Ohio Medicaid Estate Recovery
Timing Of Ohio Medicaid Estate Recovery
Ohio Department of Job and Family Services (JFS) is the Ohio agency that determines and oversees Medicaid eligibility and benefits. JFS will not seek recovery of Medicaid benefits until both the Medicaid recipient and his or her spouse have passed away. After the recipient meets the resource or spend down requirements for Medicaid eligibility, the community spouse can keep the house, a spousal resource allowance and a car. The community spouse gets to keep these things during his or her lifetime. JFS can file a claim against the community spouse’s estate for the amount of benefits conferred.
Will Ohio Medicaid Estate Recovery Apply If The Recipient Has Children?
If the recipient’s children are healthy adults and twenty-one years of age or older, JFS will not be prohibited from seeking Medicaid estate recovery. If the children are under age 21, blind or disabled, JFS will not seek estate recovery.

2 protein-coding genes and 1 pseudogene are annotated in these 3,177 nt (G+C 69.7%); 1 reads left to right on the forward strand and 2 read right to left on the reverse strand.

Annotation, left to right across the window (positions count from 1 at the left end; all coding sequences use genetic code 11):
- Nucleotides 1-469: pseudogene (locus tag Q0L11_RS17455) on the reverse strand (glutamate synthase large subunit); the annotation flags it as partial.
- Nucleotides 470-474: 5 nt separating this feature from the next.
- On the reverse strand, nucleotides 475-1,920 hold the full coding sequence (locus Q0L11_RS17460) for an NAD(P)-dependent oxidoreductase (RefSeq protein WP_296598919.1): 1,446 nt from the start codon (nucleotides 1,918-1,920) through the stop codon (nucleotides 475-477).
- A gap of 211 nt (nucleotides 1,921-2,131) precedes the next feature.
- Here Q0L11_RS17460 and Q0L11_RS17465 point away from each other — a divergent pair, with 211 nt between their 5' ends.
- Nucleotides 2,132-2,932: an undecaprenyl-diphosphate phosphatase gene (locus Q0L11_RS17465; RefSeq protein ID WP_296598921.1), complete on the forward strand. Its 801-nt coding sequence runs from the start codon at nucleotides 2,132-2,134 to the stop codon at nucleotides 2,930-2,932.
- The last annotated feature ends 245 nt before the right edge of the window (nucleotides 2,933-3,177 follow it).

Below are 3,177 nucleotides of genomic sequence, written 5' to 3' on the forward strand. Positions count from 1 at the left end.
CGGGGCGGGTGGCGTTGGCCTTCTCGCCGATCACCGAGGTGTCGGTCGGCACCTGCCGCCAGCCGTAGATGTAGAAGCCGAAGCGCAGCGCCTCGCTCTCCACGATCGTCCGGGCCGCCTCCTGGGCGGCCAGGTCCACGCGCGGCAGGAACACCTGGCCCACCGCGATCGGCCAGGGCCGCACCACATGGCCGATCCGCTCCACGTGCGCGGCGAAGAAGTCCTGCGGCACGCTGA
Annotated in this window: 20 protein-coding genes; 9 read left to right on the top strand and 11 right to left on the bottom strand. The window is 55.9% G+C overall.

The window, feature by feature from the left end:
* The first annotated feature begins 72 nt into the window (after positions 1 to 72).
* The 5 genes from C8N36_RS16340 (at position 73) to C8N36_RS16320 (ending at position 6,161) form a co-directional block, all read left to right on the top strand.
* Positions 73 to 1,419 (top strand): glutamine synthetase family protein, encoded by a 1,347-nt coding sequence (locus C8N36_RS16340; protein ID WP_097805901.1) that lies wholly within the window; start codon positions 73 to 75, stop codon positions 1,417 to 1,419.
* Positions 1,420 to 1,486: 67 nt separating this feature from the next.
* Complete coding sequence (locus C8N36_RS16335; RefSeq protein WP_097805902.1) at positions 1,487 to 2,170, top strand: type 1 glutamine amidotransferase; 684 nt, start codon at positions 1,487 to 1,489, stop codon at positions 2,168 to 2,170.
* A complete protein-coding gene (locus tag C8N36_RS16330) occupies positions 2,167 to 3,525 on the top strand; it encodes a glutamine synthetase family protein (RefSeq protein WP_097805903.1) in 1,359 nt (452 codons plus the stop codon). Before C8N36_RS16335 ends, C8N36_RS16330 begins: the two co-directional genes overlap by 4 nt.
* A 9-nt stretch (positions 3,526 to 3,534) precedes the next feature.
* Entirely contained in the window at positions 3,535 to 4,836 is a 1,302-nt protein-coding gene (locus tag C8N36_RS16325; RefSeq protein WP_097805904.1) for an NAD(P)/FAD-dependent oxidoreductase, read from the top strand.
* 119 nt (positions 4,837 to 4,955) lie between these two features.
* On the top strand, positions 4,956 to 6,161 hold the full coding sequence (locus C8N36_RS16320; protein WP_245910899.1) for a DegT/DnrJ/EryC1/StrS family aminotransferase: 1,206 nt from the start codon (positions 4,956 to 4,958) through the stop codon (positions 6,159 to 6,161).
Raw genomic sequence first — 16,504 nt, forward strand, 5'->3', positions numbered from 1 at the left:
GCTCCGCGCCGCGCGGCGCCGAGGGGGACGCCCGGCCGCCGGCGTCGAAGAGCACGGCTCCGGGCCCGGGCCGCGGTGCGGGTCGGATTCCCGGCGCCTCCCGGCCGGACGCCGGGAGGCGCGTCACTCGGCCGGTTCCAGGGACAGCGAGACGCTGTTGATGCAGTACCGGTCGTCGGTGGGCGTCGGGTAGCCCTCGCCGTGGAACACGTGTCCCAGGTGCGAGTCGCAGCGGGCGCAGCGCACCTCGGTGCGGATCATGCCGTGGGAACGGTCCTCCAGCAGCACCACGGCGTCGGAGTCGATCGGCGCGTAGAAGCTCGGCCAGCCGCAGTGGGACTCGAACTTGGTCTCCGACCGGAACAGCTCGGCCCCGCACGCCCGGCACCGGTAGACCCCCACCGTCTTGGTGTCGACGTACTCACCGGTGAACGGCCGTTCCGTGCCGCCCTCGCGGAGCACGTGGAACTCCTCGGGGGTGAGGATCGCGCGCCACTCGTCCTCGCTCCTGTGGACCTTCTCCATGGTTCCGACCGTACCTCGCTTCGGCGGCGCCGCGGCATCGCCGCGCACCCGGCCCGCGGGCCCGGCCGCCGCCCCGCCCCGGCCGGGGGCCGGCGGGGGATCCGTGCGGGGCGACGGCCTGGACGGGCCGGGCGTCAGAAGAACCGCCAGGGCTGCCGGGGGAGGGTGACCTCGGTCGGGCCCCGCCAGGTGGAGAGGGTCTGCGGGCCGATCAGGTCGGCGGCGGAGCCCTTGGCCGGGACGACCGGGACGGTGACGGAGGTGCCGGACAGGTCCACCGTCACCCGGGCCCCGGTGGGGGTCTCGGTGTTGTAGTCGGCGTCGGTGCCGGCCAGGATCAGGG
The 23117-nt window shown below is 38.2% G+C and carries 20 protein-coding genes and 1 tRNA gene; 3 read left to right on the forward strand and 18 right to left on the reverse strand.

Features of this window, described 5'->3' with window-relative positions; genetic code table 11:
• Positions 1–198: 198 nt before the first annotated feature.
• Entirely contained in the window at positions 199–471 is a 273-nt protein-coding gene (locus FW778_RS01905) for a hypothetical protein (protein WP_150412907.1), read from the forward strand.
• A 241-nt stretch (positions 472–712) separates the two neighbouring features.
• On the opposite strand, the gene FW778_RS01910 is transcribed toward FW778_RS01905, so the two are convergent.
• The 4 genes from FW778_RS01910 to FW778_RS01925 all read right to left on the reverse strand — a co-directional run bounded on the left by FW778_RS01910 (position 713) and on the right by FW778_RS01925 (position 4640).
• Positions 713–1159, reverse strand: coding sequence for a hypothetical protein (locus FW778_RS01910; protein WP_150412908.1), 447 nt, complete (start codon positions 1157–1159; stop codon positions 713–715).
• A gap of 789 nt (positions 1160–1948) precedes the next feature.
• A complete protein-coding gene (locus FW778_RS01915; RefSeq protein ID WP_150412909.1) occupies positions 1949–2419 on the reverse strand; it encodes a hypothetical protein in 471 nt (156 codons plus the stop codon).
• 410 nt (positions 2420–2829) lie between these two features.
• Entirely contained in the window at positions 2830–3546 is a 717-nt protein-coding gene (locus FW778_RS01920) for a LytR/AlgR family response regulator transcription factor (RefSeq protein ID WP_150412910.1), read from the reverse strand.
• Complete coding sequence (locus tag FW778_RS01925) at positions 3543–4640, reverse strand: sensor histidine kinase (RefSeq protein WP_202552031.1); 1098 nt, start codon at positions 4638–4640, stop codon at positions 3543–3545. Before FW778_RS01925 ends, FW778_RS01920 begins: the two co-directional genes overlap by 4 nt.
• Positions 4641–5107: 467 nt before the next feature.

Can Medicaid File Liens?
JFS can file a lien on a Medicaid recipient’s real estate if the person is an inpatient of a skilled nursing facility or other a medical institution and cannot reasonably be expected to return home. A lien cannot be filed if any of the following individuals are residing in the home: (1) spouse; (2) the recipient’s child who is under age 21, blind or permanently and totally disabled; or (3) the recipient’s brother or sister who has partial ownership in the home and who resided there at least one year before the person’s first admission to the nursing home. If the recipient moves back into the home, the lien must be removed. This also means a home-based care patient, by definition, cannot have a lien placed on his or her home.
Does Ohio Medicaid Estate Recovery Apply To Passport?
JFS can seek estate recovery for benefits conferred to Passport recipients. Such recovery, like other recovery, only occurs after both spouses have passed away.
Can Ohio Medicaid Estate Recovery Be Waived?
JFS will not seek estate recovery if the circumstances would create an undue hardship. An example would be an income-producing piece of real estate, such as a family farm.